New online censorship law is a stupid idea

05 March 2015 - 15:06
By Bruce Gorton
Access denied. File photo.
Image: Gallo Images/Thinkstock Access denied. File photo.

A new law is being proposed whereby you will have to apply for the right to post digital content online.

In terms of the policy,  producers of content would have to apply for classification before their content would be made available online.”

In other words they want you to pay them R450 so you can register your posts with them, and then wait ten days before they say it can go online with an age restriction.

I think I can speak for all of South Africa in saying that the Film and Publication Board (FPB) can go f*ck itself.

It isn't free speech if it costs R450.

Now one of the reasons the FPB they are using to try and push this law is violent videogames.

There is a game in development out there called Hatred. In that game you play as a guy who decides to kill as many people as possible, because of how much he hates everyone and everything.

And it is coming to Steam in the second quarter of 2015. So I am not going to deny that there are violent videogames.

Except… how much of an impact does violent gaming have on rates of violence?

The answer is none. So far as anybody can tell with more and more children playing violent videogames, rates of teen violence in most of the world has actually decreased.

Japan has a much lower murder rate than the US – and a much higher proportion of their population are in fact gamers.

In fact a study in 2013 found that claims that violent videogames lead to violence, are more likely to lead to violence than the videogames themselves.

Why? Because videogame violence isn’t real, hysteria around videogame violence is.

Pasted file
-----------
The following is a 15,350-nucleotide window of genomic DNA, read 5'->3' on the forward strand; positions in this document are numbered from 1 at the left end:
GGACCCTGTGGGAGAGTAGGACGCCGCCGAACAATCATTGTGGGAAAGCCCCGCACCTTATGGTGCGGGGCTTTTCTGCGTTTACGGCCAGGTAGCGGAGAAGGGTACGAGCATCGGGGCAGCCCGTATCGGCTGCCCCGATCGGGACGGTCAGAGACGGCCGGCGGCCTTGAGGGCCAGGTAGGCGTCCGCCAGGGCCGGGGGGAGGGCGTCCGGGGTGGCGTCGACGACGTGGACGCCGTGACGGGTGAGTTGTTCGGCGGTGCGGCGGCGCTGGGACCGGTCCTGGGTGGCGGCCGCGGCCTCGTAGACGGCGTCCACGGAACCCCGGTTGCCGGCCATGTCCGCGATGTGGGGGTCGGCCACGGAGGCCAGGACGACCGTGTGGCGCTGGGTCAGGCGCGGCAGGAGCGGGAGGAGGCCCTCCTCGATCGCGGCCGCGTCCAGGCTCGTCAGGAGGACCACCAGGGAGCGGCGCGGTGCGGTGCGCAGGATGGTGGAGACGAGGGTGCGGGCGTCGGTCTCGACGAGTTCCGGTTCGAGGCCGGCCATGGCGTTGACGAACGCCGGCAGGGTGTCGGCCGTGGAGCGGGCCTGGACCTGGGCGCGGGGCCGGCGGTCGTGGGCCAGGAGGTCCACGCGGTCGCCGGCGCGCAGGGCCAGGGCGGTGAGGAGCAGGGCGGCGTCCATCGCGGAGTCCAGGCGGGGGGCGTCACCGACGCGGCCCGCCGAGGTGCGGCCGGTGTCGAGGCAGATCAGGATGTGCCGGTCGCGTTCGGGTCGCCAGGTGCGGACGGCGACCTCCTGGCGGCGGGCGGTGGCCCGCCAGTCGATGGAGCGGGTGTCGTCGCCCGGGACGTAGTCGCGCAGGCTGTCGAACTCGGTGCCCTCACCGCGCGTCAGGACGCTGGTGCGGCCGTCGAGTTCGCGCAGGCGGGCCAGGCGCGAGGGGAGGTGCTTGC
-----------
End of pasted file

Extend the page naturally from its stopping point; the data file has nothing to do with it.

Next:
Another study, reported on by Polygon last year, showed that violent crime rates actually dip around the release of violent videogames.

Okay there is a game out there where you can kill your boss – how many people have actually played the game? Has there been a spate of bosses getting killed since its release?

Oh, but the children, if children have bosses they want to murder then we have a bigger problem than objectionable content on the Internet, we have child labour laws that seriously need enforcing.

And anyway how does restricting local content producers protect children? The stuff you don’t like is still going to be available online, and the edgy kids are already accessing it illegally via piracy.

And it is not like there isn’t information for responsible parents regarding games in general. You see there are already age restrictions placed on most commercial games, by an organisation gaming companies came up with called the ESRB.

Middle Eastern countries are amongst the largest consumers of porn in the world – despite the fact that porn is illegal in a lot of them. And their Net-Nanny state Internet filters?

The world is full of proxy servers.

Not only does censorship not actually prevent the ills that it claims to, it doesn’t even reduce consumption of the stuff being censored.

This is a stupid law basically dedicated to maintaining the existence of an Apartheid dinosaur that should have gone extinct decades ago.

We're paying people to play morality police in the name of protecting the children, in a country where children are drowning in pit toilets.

And it hits more than just gamers, it hits youtube producers who rely on their content being current to keep their fanbases, it could in theory hit your Facebook page (the article specifically mentions social media), it hits local online content producers of all stripes.

At the moment we should be supporting our local online developers, we should be pushing for more South African made content.

We should be looking at the Internet and seeing the potential growth as we introduce a different perspective to it.

Instead we do our damnedest to disadvantage the locals, because of moral panic bogeymen.